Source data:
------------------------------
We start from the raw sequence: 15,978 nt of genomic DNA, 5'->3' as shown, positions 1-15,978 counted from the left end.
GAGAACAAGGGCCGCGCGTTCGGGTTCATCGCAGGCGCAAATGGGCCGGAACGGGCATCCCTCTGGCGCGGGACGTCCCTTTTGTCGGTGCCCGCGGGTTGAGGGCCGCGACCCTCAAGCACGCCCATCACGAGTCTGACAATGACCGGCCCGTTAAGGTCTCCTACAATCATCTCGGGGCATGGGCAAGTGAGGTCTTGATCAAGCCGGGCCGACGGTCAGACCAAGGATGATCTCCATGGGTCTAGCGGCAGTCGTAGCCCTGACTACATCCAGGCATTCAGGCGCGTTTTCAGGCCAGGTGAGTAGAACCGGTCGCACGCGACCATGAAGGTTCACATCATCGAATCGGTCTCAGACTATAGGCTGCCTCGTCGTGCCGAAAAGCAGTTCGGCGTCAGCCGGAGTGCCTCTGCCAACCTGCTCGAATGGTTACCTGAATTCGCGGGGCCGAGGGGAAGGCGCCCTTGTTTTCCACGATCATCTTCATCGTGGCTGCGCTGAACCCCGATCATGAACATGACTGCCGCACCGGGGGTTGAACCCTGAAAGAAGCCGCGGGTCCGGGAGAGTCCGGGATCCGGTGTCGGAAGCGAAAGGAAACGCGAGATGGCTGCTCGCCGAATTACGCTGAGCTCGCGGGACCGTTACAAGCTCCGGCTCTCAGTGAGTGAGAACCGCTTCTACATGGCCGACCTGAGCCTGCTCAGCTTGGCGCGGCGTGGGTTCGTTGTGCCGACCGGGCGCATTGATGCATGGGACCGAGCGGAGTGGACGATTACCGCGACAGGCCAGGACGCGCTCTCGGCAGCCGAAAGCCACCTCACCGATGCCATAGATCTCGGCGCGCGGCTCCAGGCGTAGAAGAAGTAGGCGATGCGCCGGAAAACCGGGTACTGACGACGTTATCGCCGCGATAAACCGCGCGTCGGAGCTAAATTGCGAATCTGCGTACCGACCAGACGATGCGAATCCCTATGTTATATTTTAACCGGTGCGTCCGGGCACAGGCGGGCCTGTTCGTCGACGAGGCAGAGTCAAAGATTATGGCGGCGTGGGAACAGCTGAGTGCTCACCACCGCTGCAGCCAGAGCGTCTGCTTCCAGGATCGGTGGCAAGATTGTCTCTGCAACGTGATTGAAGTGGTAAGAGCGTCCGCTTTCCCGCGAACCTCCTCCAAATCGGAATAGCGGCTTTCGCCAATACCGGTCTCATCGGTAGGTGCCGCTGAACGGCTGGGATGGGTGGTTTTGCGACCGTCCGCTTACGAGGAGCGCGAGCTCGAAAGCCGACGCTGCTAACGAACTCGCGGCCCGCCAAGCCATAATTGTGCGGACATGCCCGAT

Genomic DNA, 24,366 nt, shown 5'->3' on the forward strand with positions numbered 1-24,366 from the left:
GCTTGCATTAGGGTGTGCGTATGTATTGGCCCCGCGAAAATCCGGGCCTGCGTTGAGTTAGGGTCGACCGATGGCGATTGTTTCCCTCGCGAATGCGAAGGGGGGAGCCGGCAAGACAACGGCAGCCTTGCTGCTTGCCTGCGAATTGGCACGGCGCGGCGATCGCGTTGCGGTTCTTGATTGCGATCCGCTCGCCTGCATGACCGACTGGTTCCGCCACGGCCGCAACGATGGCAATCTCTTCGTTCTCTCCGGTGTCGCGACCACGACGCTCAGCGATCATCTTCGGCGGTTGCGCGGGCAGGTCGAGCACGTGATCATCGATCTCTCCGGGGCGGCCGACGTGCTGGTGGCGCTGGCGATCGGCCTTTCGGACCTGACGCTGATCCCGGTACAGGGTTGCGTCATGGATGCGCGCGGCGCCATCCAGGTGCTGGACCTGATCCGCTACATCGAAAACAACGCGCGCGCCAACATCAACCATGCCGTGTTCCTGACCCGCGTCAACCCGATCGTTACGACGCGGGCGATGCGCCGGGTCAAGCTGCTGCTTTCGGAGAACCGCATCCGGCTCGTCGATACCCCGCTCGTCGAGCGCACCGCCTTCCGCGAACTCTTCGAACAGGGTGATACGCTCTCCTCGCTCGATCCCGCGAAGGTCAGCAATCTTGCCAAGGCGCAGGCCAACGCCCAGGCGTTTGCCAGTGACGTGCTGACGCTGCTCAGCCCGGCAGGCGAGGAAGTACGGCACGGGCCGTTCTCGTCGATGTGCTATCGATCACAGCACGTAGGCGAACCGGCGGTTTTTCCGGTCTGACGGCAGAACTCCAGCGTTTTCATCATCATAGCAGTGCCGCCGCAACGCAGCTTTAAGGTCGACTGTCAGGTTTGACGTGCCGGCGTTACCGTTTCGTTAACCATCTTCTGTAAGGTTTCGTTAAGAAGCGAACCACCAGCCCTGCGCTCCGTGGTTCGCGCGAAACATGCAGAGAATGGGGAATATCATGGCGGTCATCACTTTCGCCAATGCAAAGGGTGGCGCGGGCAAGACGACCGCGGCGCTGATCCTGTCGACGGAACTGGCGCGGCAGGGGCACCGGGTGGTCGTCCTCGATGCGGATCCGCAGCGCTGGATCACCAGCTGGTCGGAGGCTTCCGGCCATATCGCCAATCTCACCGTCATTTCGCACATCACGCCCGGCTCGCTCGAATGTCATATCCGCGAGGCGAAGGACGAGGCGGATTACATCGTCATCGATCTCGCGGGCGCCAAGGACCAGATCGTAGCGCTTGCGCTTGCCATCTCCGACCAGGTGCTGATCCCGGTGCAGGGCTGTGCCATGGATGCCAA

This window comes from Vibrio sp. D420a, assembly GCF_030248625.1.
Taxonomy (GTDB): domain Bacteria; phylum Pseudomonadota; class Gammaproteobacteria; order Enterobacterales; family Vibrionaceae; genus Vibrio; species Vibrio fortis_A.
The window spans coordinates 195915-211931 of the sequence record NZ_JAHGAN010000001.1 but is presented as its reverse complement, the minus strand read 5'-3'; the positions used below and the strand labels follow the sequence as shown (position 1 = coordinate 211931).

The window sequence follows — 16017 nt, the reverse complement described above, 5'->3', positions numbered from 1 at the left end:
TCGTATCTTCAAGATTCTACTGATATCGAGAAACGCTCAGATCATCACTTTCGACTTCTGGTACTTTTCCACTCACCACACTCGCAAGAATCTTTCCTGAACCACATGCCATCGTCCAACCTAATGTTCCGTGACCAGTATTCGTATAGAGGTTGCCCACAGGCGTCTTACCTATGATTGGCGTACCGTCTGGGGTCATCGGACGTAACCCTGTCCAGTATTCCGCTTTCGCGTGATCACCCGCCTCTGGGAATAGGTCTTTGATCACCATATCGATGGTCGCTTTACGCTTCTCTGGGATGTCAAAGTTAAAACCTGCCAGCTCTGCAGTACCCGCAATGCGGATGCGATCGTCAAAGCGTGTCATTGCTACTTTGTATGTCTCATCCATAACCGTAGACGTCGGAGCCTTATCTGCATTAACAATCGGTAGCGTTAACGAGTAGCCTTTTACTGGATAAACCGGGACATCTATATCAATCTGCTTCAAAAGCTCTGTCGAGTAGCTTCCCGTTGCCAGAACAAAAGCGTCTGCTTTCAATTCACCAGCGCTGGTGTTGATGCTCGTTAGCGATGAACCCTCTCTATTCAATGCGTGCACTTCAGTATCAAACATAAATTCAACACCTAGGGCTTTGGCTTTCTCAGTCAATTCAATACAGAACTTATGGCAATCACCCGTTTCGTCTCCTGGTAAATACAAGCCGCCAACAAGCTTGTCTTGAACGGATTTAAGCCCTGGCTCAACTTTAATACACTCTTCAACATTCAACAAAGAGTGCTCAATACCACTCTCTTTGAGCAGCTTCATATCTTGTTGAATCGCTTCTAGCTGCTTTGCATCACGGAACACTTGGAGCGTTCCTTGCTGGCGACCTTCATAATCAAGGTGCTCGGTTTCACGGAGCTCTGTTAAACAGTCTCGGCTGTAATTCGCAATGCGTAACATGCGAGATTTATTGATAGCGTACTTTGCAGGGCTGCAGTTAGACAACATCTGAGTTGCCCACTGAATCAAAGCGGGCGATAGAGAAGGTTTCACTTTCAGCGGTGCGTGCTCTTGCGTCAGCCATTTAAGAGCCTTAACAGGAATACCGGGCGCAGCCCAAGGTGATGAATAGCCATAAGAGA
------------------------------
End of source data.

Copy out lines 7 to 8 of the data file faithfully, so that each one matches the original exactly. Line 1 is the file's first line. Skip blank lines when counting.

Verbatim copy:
The window spans coordinates 195915-211931 of the sequence record NZ_JAHGAN010000001.1 but is presented as its reverse complement, the minus strand read 5'-3'; the positions used below and the strand labels follow the sequence as shown (position 1 = coordinate 211931).

The window sequence follows — 16017 nt, the reverse complement described above, 5'->3', positions numbered from 1 at the left end: